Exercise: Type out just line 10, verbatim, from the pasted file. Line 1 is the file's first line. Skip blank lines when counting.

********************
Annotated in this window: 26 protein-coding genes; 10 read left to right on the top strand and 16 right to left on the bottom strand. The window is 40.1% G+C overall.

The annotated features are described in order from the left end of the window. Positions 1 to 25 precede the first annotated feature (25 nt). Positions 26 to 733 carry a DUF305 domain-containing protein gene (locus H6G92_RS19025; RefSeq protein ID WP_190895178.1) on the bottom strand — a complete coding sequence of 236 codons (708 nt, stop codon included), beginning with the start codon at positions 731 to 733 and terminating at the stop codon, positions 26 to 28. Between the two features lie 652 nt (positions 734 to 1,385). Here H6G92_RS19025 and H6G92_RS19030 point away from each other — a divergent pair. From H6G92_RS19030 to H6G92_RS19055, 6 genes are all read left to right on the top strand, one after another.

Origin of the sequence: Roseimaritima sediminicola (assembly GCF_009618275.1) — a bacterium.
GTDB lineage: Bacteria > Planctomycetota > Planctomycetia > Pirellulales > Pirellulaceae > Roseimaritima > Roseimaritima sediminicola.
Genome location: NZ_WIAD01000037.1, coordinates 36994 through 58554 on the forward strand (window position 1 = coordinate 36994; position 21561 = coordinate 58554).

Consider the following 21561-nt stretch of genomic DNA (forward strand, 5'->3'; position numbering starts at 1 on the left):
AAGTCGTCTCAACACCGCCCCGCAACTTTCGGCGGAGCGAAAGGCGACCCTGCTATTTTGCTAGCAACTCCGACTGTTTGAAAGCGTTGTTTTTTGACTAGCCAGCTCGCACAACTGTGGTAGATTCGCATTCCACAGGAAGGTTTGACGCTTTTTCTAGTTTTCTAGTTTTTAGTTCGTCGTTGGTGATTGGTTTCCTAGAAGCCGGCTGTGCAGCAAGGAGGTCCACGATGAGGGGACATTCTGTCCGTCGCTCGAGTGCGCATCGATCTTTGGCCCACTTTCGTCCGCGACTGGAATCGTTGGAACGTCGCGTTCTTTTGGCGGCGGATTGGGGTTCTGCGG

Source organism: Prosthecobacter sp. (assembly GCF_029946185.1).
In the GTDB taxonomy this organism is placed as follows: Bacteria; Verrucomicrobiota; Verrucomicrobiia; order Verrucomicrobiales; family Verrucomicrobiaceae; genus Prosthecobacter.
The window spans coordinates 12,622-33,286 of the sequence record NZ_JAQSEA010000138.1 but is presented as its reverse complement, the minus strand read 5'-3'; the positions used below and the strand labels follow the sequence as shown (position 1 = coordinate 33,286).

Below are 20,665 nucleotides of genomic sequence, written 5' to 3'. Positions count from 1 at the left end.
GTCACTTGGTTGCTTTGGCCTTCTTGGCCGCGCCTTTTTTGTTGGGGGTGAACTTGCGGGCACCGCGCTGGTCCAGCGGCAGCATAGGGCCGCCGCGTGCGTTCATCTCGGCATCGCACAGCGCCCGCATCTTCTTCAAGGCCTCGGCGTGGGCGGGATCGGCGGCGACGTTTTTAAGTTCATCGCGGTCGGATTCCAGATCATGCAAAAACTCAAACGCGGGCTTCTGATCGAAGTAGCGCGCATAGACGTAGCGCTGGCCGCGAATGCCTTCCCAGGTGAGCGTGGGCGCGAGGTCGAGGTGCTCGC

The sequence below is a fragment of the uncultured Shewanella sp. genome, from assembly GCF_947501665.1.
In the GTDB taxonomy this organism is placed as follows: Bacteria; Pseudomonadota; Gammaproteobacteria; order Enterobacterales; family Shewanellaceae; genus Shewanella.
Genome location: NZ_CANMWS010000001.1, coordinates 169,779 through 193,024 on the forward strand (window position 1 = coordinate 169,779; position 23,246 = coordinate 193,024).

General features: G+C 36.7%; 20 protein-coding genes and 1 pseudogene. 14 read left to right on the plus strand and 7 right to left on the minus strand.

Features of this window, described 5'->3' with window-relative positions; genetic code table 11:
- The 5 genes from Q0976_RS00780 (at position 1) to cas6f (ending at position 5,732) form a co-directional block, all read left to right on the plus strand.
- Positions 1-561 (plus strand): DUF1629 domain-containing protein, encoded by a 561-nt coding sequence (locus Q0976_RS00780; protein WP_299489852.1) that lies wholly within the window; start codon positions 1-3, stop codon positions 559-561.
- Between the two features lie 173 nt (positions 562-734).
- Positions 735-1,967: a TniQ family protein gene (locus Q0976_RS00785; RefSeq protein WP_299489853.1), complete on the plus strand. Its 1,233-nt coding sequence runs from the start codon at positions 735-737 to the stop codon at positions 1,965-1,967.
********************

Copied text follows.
The window spans coordinates 12,622-33,286 of the sequence record NZ_JAQSEA010000138.1 but is presented as its reverse complement, the minus strand read 5'-3'; the positions used below and the strand labels follow the sequence as shown (position 1 = coordinate 33,286).